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Miami, FL — U.S. Senator Marco Rubio (R-FL), Chairman of the Senate Committee on Small Business and Entrepreneurship, sent a letter to Michael G. Capatides, President and CEO of CIBC USA, requesting information following recent reports that CIBC USA may have an internal policy of reviewing businesses’ environmental policies and whether they conduct business with the U.S. Department of Defense as criteria for accessing the Paycheck Protection Program. Both alleged policies would be a violation of statutory language and congressional intent of the program.  

 
“It has come to my attention that CIBC USA may have an internal policy of examining PPP borrower applications based on its ‘Reputation and Legal Risk Policy,’ which reviews prospective borrowers’ environmental policies and determines whether they engage in business with the U.S. Department of Defense,” Chairman Rubio wrote. “I find these reports concerning as such a policy would be in blatant contravention of statutory language, congressional intent, and regulations for a critical program funded with U.S. taxpayer dollars.” 


The full text of the letter is below. 


Dear Mr. Capatides:


I write to request information regarding CIBC USA’s policies as they relate to the Paycheck Protection Program (PPP). This letter serves as a follow-up to previous information requests by my staff, which to-date have not received an adequate response.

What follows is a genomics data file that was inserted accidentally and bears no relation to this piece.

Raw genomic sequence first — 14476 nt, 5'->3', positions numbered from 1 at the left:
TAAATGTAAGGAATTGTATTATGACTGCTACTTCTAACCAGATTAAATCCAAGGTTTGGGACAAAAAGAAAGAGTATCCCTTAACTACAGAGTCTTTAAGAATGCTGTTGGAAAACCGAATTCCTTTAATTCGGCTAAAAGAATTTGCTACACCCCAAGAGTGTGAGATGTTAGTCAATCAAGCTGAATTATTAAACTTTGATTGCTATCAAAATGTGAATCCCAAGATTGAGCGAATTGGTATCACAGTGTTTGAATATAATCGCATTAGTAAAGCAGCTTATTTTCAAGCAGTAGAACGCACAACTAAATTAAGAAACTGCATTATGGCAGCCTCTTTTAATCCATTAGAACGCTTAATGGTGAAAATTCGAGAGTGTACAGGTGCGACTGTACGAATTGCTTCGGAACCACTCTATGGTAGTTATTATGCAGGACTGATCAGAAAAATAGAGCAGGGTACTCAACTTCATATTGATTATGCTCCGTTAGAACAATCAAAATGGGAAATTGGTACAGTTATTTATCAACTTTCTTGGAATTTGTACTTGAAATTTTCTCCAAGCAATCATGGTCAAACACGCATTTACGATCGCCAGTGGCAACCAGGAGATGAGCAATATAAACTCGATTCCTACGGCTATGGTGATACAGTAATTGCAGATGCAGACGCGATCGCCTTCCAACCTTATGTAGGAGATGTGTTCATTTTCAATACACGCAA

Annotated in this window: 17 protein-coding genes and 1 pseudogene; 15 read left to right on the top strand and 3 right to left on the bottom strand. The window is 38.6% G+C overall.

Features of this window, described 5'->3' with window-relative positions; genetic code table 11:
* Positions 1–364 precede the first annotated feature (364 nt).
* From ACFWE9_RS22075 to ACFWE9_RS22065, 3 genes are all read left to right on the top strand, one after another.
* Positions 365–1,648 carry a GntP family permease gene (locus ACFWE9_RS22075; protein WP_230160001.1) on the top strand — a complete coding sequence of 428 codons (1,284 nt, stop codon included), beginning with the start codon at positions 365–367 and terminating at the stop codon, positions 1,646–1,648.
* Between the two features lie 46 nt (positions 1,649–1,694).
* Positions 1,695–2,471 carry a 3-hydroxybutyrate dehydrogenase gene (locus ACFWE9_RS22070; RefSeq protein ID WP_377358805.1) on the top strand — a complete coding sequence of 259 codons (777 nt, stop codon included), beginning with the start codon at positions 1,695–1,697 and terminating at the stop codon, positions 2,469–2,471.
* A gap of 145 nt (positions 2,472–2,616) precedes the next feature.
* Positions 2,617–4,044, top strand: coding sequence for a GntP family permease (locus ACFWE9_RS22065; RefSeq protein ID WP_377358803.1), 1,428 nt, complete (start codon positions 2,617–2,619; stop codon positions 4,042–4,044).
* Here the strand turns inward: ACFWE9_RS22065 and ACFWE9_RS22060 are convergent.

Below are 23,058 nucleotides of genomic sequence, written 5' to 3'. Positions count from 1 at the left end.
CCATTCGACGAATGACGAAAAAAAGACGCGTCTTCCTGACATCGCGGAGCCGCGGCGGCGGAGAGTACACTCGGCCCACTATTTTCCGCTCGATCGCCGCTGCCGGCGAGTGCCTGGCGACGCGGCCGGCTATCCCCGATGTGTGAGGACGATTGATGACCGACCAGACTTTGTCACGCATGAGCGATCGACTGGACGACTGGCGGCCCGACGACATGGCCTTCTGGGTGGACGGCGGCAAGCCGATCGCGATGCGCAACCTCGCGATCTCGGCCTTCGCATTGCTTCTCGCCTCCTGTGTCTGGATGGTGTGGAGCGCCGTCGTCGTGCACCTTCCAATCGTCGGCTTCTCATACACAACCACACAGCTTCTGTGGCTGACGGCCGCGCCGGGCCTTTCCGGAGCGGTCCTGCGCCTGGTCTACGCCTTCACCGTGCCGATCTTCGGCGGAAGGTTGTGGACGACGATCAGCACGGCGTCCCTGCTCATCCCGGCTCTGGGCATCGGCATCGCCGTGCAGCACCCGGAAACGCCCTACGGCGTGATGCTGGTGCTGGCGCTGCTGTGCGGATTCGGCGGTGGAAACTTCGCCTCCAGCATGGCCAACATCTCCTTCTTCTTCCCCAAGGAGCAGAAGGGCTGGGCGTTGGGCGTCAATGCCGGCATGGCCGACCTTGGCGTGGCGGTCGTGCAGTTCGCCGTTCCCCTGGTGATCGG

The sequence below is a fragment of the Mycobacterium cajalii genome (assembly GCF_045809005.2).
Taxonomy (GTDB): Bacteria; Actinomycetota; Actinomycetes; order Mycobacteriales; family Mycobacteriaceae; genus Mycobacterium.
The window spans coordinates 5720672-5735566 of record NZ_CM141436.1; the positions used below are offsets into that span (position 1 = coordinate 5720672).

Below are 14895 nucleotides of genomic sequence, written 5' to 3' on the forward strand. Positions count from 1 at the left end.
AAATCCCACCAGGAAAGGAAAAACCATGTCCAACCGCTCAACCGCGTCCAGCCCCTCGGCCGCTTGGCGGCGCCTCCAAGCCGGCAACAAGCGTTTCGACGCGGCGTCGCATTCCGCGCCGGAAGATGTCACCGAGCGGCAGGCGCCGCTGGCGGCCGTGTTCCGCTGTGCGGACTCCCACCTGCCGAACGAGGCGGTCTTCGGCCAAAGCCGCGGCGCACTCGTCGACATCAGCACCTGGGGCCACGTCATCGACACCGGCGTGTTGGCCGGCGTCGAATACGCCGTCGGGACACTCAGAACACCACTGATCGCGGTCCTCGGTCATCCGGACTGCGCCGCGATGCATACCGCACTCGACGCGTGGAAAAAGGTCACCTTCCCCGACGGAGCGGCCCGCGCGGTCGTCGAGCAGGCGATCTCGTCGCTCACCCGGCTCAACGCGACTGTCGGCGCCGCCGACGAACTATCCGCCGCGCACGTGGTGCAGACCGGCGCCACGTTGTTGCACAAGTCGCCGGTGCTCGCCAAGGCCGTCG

On March 27, 2020, President Trump signed into law the Coronavirus Aid, Relief, and Economic Security (CARES) Act which provided $377 billion in immediate relief to small businesses suffering from economic losses caused by COVID-19. This included the creation of the PPP – a new loan guarantee program under the Small Business Administration’s 7(a) program that provides cash-flow assistance to small employers who maintain their payroll during this emergency. The intent of the fully guaranteed loan program is to provide immediate and meaningful relief so that no small business would be forced to choose between solvency and retaining their employees during this difficult time. 


It has come to my attention that CIBC USA may have an internal policy of examining PPP borrower applications based on its “Reputation and Legal Risk Policy,” which reviews prospective borrowers’ environmental policies and determines whether they engage in business with the U.S. Department of Defense. I find these reports concerning as such a policy would be in blatant contravention of statutory language, congressional intent, and regulations for a critical program funded with U.S. taxpayer dollars. 


For this reason, I request that you provide my office with a copy of all CIBC USA’s policies and procedures that CIBC USA has applied to PPP borrower applications beginning on April 3, 2020, no later than 5:00 PM EDT on Monday, April 20, 2020. 


In addition, please provide a direct response to each of the following two questions:

  1. At any point during the application process, does CIBC USA evaluate or make an assessment of a prospective PPP borrower’s environmental policies or values?  

  1. At any point during the application process, does CIBC USA evaluate, assess, or determine if a prospective PPP borrower engages in business with the U.S. Department of Defense?  


The PPP program is a lifeline for small businesses suffering during this unprecedented crisis through no fault of their own. It is imperative that small businesses do not face any unnecessary hurdles or delays in participating in this critical program, which is funded by U.S. taxpayers, and for which you are paid by U.S. taxpayers to process these loans. I appreciate your immediate attention to this urgent matter.


Sincerely,


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